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Stricter federal emissions rules, intended to make exhaust from the nation's smokestacks cleaner will be a boon to providers of pollution-reduction technology for coal-fired power plants. Companies that make systems for filtering out pollutants such as mercury, sulfur dioxide and nitrogen oxide will see a surge in demand for their equipment as new standards proposed by the Environmental Protection Agency earlier this year are being phased in as early as January 2012.  The new Mercury and Air Toxics Standards rule proposed in March is set to be finalized on December 16.

The proposed rules include a requirement that power plants using coal reduce emissions of mercury by as much as 90% over the next three years, with the goal of preventing tens of thousands of premature deaths from pollution. As utilities rush to comply with the stricter standards and keep their older plants online longer, the market for pollution control and monitoring technology could more than double, to $10 billion in 2014 from $4 billion now, according to the Institute of Clean Air Companies, a trade group.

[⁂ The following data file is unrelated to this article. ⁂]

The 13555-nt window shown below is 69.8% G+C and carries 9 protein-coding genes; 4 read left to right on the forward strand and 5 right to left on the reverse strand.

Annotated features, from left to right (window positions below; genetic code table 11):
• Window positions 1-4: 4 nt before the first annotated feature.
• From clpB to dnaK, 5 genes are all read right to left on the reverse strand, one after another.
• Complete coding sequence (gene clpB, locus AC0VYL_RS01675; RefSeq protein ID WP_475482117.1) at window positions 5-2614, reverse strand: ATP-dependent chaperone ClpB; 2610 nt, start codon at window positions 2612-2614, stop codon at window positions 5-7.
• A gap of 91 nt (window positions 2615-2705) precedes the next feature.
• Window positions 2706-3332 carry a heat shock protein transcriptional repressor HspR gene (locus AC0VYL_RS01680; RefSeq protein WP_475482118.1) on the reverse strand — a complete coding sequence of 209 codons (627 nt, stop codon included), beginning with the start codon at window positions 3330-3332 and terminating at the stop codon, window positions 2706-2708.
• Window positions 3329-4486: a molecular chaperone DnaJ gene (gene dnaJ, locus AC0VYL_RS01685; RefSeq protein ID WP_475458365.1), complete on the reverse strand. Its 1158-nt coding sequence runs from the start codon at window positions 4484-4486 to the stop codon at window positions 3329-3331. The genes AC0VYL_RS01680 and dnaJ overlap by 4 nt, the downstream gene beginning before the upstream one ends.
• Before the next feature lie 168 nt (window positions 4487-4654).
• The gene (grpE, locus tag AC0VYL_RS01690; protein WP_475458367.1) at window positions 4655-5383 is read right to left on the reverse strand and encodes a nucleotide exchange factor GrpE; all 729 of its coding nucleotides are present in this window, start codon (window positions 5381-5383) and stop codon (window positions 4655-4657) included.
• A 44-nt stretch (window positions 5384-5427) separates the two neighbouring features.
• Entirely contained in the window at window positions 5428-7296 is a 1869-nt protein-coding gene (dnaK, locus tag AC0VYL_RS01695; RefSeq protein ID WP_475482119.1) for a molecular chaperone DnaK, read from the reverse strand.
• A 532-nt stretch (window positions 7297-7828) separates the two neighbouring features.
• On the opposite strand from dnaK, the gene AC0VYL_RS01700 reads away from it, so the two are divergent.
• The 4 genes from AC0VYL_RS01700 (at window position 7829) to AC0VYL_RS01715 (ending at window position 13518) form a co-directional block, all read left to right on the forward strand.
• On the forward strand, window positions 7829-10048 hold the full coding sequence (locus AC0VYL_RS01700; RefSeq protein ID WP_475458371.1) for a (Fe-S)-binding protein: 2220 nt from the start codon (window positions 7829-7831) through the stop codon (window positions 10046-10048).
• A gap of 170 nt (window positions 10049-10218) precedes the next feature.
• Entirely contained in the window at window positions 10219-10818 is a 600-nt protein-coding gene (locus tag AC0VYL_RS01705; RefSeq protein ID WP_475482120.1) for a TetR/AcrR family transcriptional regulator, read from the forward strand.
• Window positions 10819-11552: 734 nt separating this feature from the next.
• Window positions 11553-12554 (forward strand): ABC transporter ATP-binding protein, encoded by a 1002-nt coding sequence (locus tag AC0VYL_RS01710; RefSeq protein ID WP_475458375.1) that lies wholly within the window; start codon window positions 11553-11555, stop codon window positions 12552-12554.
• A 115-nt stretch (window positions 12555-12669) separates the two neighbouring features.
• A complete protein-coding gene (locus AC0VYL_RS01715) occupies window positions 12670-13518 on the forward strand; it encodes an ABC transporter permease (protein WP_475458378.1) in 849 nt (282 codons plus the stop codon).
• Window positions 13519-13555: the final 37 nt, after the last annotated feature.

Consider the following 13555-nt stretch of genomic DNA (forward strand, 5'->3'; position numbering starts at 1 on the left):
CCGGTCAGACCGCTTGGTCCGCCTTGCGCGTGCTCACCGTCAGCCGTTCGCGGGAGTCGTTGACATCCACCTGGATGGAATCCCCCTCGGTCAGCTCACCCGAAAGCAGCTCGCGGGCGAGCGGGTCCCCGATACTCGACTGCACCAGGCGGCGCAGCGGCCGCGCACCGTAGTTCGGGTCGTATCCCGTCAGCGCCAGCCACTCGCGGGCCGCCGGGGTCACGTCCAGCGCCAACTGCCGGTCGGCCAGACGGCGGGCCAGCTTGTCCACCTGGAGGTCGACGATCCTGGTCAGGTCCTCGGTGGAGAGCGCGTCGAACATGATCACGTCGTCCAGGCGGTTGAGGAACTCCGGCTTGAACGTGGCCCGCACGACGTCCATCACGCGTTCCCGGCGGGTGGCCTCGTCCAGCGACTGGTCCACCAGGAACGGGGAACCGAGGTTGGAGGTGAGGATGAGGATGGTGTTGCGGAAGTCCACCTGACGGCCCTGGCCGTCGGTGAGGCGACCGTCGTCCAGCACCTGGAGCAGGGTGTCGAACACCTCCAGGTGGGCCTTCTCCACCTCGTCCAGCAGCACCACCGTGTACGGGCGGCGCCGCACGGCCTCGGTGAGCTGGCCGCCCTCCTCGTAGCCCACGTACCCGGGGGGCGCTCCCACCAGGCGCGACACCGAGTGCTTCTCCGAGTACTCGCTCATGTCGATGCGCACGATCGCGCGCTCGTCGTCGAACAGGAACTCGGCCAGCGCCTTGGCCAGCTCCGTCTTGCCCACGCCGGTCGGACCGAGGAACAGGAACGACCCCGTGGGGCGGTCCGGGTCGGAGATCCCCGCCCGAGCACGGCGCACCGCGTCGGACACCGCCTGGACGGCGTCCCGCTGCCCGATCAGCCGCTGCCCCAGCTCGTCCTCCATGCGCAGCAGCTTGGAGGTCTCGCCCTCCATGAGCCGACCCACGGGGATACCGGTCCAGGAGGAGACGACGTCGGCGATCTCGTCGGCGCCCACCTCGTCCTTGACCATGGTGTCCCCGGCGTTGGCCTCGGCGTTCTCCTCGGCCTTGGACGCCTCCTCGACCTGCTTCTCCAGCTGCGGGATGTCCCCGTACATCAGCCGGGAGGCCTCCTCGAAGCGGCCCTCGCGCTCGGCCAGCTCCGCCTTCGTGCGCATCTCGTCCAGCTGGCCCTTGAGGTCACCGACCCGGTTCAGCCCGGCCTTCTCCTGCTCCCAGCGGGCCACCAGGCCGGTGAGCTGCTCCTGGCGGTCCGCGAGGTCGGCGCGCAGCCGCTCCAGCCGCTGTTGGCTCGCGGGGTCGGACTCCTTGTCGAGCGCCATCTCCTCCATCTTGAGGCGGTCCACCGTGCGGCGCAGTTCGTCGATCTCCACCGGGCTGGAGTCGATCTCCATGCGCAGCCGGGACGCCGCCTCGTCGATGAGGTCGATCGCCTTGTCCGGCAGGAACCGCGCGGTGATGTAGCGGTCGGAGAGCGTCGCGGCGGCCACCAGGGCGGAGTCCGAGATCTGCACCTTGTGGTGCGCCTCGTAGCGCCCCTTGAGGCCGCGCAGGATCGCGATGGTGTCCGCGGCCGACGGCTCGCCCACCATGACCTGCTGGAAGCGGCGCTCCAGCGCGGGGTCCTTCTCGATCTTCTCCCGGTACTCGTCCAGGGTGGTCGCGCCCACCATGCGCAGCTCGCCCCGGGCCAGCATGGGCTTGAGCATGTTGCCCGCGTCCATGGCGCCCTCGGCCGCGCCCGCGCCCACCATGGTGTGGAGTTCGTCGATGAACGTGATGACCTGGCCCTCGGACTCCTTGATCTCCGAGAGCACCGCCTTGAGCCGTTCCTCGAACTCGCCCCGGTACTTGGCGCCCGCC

Fuel Tech Inc. of Warrenville, Illinois, which sells technology for reducing nitrogen-oxide emissions, had $21 million in new orders in the third quarter, up from $8.8 million in the year-earlier quarter.  ADA Environmental Solutions, of Littleton, Colo., predicts the creation of a $700 million market for mercury-reduction technologies over the next three years as a result of the new Mercury and Air Toxics Standards rule proposed in March and set to be finalized on Dec. 16.

The main driver: the Cross-State Air Pollution Rule, which the EPA finalized in July. The rule requires 27 states in the eastern half of the U.S. to reduce power-plant emissions that contribute to ozone, including nitrogen oxide. The reductions must begin in January 2012 with targets achieved by 2014.

Analysts say emissions-control technologies like those sold by ADA and Fuel Tech could be vital for utilities by enabling them to keep older plants operating longer, as well as for the coal industry, which faces growing competition from cleaner-burning natural gas being unearthed from deep shale deposits.
(WSJ, 12/5/2011)